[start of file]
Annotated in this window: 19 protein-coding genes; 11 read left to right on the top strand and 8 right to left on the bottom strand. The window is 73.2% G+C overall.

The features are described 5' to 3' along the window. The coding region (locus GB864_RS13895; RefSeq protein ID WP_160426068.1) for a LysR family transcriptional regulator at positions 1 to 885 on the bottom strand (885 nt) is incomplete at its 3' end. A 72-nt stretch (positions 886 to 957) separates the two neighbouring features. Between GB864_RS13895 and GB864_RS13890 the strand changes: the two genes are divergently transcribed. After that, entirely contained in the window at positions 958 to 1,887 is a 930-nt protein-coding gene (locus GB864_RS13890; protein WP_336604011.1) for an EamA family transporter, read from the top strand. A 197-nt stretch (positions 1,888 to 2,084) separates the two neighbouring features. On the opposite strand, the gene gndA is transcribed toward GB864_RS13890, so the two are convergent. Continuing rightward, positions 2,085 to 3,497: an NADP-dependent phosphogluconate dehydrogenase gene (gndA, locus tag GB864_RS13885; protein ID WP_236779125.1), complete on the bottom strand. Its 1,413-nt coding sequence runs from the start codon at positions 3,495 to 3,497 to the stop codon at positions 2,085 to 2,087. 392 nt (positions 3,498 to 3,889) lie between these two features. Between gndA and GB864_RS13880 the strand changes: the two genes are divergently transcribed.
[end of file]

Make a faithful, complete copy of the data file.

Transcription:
Annotated in this window: 19 protein-coding genes; 11 read left to right on the top strand and 8 right to left on the bottom strand. The window is 73.2% G+C overall.

The features are described 5' to 3' along the window. The coding region (locus GB864_RS13895; RefSeq protein ID WP_160426068.1) for a LysR family transcriptional regulator at positions 1 to 885 on the bottom strand (885 nt) is incomplete at its 3' end. A 72-nt stretch (positions 886 to 957) separates the two neighbouring features. Between GB864_RS13895 and GB864_RS13890 the strand changes: the two genes are divergently transcribed. After that, entirely contained in the window at positions 958 to 1,887 is a 930-nt protein-coding gene (locus GB864_RS13890; protein WP_336604011.1) for an EamA family transporter, read from the top strand. A 197-nt stretch (positions 1,888 to 2,084) separates the two neighbouring features. On the opposite strand, the gene gndA is transcribed toward GB864_RS13890, so the two are convergent. Continuing rightward, positions 2,085 to 3,497: an NADP-dependent phosphogluconate dehydrogenase gene (gndA, locus tag GB864_RS13885; protein ID WP_236779125.1), complete on the bottom strand. Its 1,413-nt coding sequence runs from the start codon at positions 3,495 to 3,497 to the stop codon at positions 2,085 to 2,087. 392 nt (positions 3,498 to 3,889) lie between these two features. Between gndA and GB864_RS13880 the strand changes: the two genes are divergently transcribed.